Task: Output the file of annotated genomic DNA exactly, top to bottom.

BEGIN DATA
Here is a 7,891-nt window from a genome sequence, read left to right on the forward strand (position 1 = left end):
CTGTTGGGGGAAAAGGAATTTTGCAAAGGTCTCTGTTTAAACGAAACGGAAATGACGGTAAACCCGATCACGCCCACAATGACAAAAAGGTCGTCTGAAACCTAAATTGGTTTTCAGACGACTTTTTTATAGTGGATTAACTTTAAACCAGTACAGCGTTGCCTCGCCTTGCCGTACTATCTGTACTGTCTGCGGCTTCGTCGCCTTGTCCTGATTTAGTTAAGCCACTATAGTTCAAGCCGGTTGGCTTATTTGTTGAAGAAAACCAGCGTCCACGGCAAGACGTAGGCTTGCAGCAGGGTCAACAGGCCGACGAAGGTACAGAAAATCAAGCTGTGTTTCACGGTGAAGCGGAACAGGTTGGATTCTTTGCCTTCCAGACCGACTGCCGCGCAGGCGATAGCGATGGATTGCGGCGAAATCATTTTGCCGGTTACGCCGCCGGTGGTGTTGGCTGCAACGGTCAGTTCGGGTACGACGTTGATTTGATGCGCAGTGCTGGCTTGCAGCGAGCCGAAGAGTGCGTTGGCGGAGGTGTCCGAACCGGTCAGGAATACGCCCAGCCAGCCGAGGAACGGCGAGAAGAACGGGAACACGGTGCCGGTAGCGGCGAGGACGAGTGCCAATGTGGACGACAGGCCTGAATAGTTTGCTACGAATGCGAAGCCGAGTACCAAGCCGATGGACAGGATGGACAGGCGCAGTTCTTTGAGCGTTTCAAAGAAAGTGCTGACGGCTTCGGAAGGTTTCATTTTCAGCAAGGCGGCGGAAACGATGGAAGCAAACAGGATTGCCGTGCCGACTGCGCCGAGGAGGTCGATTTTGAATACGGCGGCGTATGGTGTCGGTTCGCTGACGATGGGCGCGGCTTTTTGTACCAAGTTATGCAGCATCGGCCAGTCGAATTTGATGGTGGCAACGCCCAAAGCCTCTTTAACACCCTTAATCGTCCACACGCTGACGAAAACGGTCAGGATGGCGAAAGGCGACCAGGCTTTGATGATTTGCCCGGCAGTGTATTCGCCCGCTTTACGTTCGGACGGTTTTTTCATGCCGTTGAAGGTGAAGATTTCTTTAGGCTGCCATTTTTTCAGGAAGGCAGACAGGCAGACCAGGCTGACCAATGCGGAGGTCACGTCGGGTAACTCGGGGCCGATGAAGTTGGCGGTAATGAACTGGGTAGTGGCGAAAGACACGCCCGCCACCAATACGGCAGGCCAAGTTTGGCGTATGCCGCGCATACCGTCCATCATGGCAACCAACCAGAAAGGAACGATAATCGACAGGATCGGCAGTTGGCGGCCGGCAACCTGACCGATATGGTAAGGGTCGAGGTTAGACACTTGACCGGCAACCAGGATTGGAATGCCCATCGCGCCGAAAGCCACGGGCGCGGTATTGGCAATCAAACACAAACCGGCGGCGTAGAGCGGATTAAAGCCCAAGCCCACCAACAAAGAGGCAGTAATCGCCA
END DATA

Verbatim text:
Here is a 7,891-nt window from a genome sequence, read left to right on the forward strand (position 1 = left end):
CTGTTGGGGGAAAAGGAATTTTGCAAAGGTCTCTGTTTAAACGAAACGGAAATGACGGTAAACCCGATCACGCCCACAATGACAAAAAGGTCGTCTGAAACCTAAATTGGTTTTCAGACGACTTTTTTATAGTGGATTAACTTTAAACCAGTACAGCGTTGCCTCGCCTTGCCGTACTATCTGTACTGTCTGCGGCTTCGTCGCCTTGTCCTGATTTAGTTAAGCCACTATAGTTCAAGCCGGTTGGCTTATTTGTTGAAGAAAACCAGCGTCCACGGCAAGACGTAGGCTTGCAGCAGGGTCAACAGGCCGACGAAGGTACAGAAAATCAAGCTGTGTTTCACGGTGAAGCGGAACAGGTTGGATTCTTTGCCTTCCAGACCGACTGCCGCGCAGGCGATAGCGATGGATTGCGGCGAAATCATTTTGCCGGTTACGCCGCCGGTGGTGTTGGCTGCAACGGTCAGTTCGGGTACGACGTTGATTTGATGCGCAGTGCTGGCTTGCAGCGAGCCGAAGAGTGCGTTGGCGGAGGTGTCCGAACCGGTCAGGAATACGCCCAGCCAGCCGAGGAACGGCGAGAAGAACGGGAACACGGTGCCGGTAGCGGCGAGGACGAGTGCCAATGTGGACGACAGGCCTGAATAGTTTGCTACGAATGCGAAGCCGAGTACCAAGCCGATGGACAGGATGGACAGGCGCAGTTCTTTGAGCGTTTCAAAGAAAGTGCTGACGGCTTCGGAAGGTTTCATTTTCAGCAAGGCGGCGGAAACGATGGAAGCAAACAGGATTGCCGTGCCGACTGCGCCGAGGAGGTCGATTTTGAATACGGCGGCGTATGGTGTCGGTTCGCTGACGATGGGCGCGGCTTTTTGTACCAAGTTATGCAGCATCGGCCAGTCGAATTTGATGGTGGCAACGCCCAAAGCCTCTTTAACACCCTTAATCGTCCACACGCTGACGAAAACGGTCAGGATGGCGAAAGGCGACCAGGCTTTGATGATTTGCCCGGCAGTGTATTCGCCCGCTTTACGTTCGGACGGTTTTTTCATGCCGTTGAAGGTGAAGATTTCTTTAGGCTGCCATTTTTTCAGGAAGGCAGACAGGCAGACCAGGCTGACCAATGCGGAGGTCACGTCGGGTAACTCGGGGCCGATGAAGTTGGCGGTAATGAACTGGGTAGTGGCGAAAGACACGCCCGCCACCAATACGGCAGGCCAAGTTTGGCGTATGCCGCGCATACCGTCCATCATGGCAACCAACCAGAAAGGAACGATAATCGACAGGATCGGCAGTTGGCGGCCGGCAACCTGACCGATATGGTAAGGGTCGAGGTTAGACACTTGACCGGCAACCAGGATTGGAATGCCCATCGCGCCGAAAGCCACGGGCGCGGTATTGGCAATCAAACACAAACCGGCGGCGTAGAGCGGATTAAAGCCCAAGCCCACCAACAAAGAGGCAGTAATCGCCA